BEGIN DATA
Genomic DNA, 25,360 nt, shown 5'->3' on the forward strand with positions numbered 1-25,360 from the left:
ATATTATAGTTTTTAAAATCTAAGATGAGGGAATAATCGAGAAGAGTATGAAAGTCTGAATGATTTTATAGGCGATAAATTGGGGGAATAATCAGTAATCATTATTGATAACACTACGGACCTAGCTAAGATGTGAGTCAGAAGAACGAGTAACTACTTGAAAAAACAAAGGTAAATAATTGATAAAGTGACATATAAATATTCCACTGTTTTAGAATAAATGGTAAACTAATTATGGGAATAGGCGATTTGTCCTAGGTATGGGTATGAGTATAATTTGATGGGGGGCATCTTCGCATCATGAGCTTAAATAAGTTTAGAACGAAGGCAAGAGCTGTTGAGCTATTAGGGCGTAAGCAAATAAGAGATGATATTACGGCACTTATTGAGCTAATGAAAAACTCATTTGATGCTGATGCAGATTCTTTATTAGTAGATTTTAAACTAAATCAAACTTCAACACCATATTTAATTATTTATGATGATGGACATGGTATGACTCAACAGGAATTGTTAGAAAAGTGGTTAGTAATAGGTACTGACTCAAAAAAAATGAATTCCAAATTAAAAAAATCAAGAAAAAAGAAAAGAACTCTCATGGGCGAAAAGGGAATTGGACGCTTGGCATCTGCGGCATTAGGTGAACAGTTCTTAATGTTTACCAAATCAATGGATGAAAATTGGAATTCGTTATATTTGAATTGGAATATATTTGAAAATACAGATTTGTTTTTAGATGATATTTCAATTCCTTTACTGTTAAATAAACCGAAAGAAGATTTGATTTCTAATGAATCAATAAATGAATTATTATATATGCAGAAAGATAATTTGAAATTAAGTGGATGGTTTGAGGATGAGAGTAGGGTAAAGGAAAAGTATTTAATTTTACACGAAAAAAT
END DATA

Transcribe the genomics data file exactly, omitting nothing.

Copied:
Genomic DNA, 25,360 nt, shown 5'->3' on the forward strand with positions numbered 1-25,360 from the left:
ATATTATAGTTTTTAAAATCTAAGATGAGGGAATAATCGAGAAGAGTATGAAAGTCTGAATGATTTTATAGGCGATAAATTGGGGGAATAATCAGTAATCATTATTGATAACACTACGGACCTAGCTAAGATGTGAGTCAGAAGAACGAGTAACTACTTGAAAAAACAAAGGTAAATAATTGATAAAGTGACATATAAATATTCCACTGTTTTAGAATAAATGGTAAACTAATTATGGGAATAGGCGATTTGTCCTAGGTATGGGTATGAGTATAATTTGATGGGGGGCATCTTCGCATCATGAGCTTAAATAAGTTTAGAACGAAGGCAAGAGCTGTTGAGCTATTAGGGCGTAAGCAAATAAGAGATGATATTACGGCACTTATTGAGCTAATGAAAAACTCATTTGATGCTGATGCAGATTCTTTATTAGTAGATTTTAAACTAAATCAAACTTCAACACCATATTTAATTATTTATGATGATGGACATGGTATGACTCAACAGGAATTGTTAGAAAAGTGGTTAGTAATAGGTACTGACTCAAAAAAAATGAATTCCAAATTAAAAAAATCAAGAAAAAAGAAAAGAACTCTCATGGGCGAAAAGGGAATTGGACGCTTGGCATCTGCGGCATTAGGTGAACAGTTCTTAATGTTTACCAAATCAATGGATGAAAATTGGAATTCGTTATATTTGAATTGGAATATATTTGAAAATACAGATTTGTTTTTAGATGATATTTCAATTCCTTTACTGTTAAATAAACCGAAAGAAGATTTGATTTCTAATGAATCAATAAATGAATTATTATATATGCAGAAAGATAATTTGAAATTAAGTGGATGGTTTGAGGATGAGAGTAGGGTAAAGGAAAAGTATTTAATTTTACACGAAAAAAT